The misdiagnosis of heart ailments among women has been more common than one may think. The reason behind this is that for decades scientists and medical professionals neglected to include women in numerous research studies about the human heart.

With no women in these studies, researchers had no data on the female heart. Naturally, this exclusion led to the misdiagnosis of many female patients who sought treatment for heart-related issues.

Researchers excluded women from studies

While in the past 20 years medical professionals have increased their attention to heart health of women, they cannot make up for the previous decades of bias from their medical colleagues. In some instances, doctors dismissed the concerns of female patients, citing that their issue was not with their heart, but a stomach ailment, asthma, gallstone attack or panic attack.

Throughout the 1960s and 1970s, middle-aged men represented the primary subjects for research on heart disease. And the oversight of women continued for many more years. For example, a 1982 study — which established the parallels between heart disease and cholesterol – included 12,866 male subjects and not a single female. And a 1995 study that revealed aspirin may reduce the risk of a heart attack focused on 22,071 men. Once again, not a single woman participated.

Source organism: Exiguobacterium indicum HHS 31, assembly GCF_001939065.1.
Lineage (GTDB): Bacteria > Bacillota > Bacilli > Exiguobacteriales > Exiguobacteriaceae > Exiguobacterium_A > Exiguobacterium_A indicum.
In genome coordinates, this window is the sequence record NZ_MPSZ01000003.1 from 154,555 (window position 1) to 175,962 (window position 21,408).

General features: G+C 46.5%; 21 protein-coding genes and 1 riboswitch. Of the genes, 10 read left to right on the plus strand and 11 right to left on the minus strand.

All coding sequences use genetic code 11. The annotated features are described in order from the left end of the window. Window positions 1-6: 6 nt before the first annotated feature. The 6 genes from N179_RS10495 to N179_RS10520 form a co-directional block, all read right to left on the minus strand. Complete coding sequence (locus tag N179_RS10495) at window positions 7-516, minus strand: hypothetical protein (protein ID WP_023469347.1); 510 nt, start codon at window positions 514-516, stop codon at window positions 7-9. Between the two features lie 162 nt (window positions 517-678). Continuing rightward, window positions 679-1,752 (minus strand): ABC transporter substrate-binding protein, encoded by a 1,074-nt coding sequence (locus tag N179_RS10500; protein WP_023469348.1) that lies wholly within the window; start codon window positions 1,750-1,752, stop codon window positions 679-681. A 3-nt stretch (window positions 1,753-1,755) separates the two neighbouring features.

The scant information on female heart health also affected the medical education world. With incomplete research and studies in textbooks and research papers, how could doctors effectively treat female patients?

Women have different symptoms than men

Take a look at these differences. While many men experience chest pains during a heart attack, women experience:

  • Neck discomfort
  • Jaw pain
  • Shoulder pain
  • Back pain
  • Arm aches
  • Nausea
  • Vomiting
  • Indigestion

Different symptoms from different genders. No wonder a number of misdiagnoses have occurred in matters related to female heart health.

An awakened medical industry?

Heart disease remains the leading cause of death among women, according to the Centers for Disease Control and Prevention. While medical professionals and researchers have awakened when it comes to female heart health, they have a great amount of catching up to do.